The third paragraph reflects Jefferson’s belief in the people’s right, through their elected assemblies, to change any law. Here, Jefferson states that this statute is not irrevocable because no law is (not even the Constitution). Future assemblies that choose to repeal or circumscribe the act do so at their own peril, because this is “an infringement of natural right.”

III. And though we well know that this assembly elected by the people for the ordinary purposes of legislation only, have no power to restrain the act of succeeding assemblies, constituted with powers equal to our own, and that therefore to declare this act to be irrevocable would be of no effect in law; yet we are free to declare, and do declare, that the rights hereby asserted are of the natural rights of mankind, and that if any act shall be hereafter passed to repeal the present, or to narrow its operation, such as would be an infringement of natural right.

Although passage of the Statute was blocked for several years by Assembly members who were friendly to the Anglican Church, the colony’s changing religious demographics – particularly the rapid growth of the Baptists and Methodists in the western part of the state — worked against them. As early as 1776 Baptists and Presbyterians submitted petitions (one of which contained almost 10,000 names) asking the Assembly to free them from “a long night of Ecclesiastical bondage.” They requested that “all Church establishments be pulled down, and every tax upon conscience and private judgment be abolished” in order that Virginia might become “an asylum for free inquiry, knowledge, and the virtuous of every denomination.”   At Madison’s urging, it was passed by the Virginia General Assembly on January 16, 1786 in the aftermath of the defeat of a proposal by Patrick Henry and other members to levy a tax for the support of Christian ministers. At the time, Jefferson was in Paris serving as minister to France, so Madison had the pleasure of writing to him that the bill had become law and had thereby “extinguished forever the ambitious hope of making laws for the human mind.”

1800. When Jefferson ran for President in 1800, many clergymen told their congregations that a vote for him was a vote against Christianity, and that if he were elected they would have to hide their Bibles in their wells. As a candidate, Jefferson refused to curry favor with the clergy, pointing out to Benjamin Rush that both the Congregationalist and Episcopal churches still entertained hopes of being named the established church of the United States. Each knew that his election “threatens abortion to their hopes,” he wrote, “and they believe rightly: for I have sworn upon the altar of God, eternal hostility against every form of tyranny over the mind of man.” (The personal oath that Jefferson described to Rush is now inscribed in the rotunda of his memorial in Washington, D.C.)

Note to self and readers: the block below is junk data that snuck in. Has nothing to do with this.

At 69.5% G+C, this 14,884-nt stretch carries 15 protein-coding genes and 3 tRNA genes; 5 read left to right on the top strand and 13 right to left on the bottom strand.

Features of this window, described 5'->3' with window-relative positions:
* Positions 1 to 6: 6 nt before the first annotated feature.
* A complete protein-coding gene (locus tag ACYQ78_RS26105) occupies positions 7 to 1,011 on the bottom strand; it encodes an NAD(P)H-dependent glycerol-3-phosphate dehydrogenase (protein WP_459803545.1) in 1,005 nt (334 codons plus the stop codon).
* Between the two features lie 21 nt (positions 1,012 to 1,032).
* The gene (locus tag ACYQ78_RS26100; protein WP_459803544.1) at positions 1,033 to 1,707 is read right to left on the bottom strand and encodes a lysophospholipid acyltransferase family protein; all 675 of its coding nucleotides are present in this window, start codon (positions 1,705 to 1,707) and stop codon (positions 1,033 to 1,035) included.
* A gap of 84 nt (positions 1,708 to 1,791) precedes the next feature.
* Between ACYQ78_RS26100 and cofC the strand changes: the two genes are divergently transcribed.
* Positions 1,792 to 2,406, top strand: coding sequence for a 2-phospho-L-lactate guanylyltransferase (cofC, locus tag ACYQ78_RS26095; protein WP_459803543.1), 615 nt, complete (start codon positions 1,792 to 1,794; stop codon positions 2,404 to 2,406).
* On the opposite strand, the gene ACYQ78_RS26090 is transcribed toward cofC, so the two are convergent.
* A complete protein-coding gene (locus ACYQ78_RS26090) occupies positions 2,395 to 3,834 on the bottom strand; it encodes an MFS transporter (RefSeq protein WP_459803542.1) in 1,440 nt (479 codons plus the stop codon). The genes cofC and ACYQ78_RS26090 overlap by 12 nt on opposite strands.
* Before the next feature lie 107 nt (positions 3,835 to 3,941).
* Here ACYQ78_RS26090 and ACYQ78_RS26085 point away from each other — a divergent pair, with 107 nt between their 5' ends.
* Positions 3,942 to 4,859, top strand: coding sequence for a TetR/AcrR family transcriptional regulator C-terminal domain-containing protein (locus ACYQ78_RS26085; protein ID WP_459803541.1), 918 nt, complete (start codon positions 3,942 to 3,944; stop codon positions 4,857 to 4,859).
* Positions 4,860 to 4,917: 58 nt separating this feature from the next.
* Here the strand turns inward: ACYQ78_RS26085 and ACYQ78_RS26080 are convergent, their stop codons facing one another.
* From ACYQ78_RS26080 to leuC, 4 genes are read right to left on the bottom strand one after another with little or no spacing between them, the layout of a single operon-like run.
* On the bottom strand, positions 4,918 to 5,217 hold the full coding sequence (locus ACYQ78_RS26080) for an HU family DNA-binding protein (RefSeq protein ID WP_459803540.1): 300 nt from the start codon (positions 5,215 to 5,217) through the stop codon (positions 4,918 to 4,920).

1801-1804. During his presidency Jefferson compiled a pamphlet entitled Syllabus of an Estimate on the Doctrines of Jesus, Compared with Those of Others, in which he characterized Jesus’ moral system as “the most perfect and sublime that has ever been taught by man” but made it plain that he did not accept Jesus as divine. In later life he compiled a personal, expurgated New Testament from which he excluded all references to the supernatural, including the Virgin Birth, the miracles and the Resurrection, leaving in only “the matter which is evidently his, and which is as easily distinguishable as diamonds in a dunghill.” The resulting pamphlet was published after his death as The Jefferson Bible.

In October of 1801 Jefferson received a letter from the Danbury Baptist Association in Connecticut complaining that because the Congregational Church was the “official” church of the State, “what religious privileges we enjoy, we enjoy as favors granted, and not as inalienable rights. “We are sensible,” they wrote, “that the President of the United States is not the National Legislator and also sensible that the national government cannot destroy the laws of each State, but our hopes are strong that the sentiment of our beloved President, which have had such genial effect already, like the radiant beams of the sun, will shine and prevail through all these States–and all the world–until hierarchy and tyranny be destroyed from the earth.”

Jefferson replied in a letter dated January 1, 1802. He expressed his agreement with the Baptists’ sentiments, saying:

Believing with you that religion is a matter which lies solely between man and his God, that he owes account to none other for his faith or his worship, that the legislative powers of government reach actions only, and not opinions, I contemplate with sovereign reverence that act of the whole American people which declared that their legislature would “make no law respecting an establishment of religion, or prohibiting the free exercise thereof,” thus building a wall of separation between Church and State.

Jefferson’s grave is on the grounds of Monticello. He prescribed that its simple marker would credit him with the three achievements of which he was most proud: authorship of the Declaration of Independence and the Virginia Statute of Religious Freedom, and founder of the University of Virginia (which, by the way, initially had neither a chapel nor courses for the study of theology).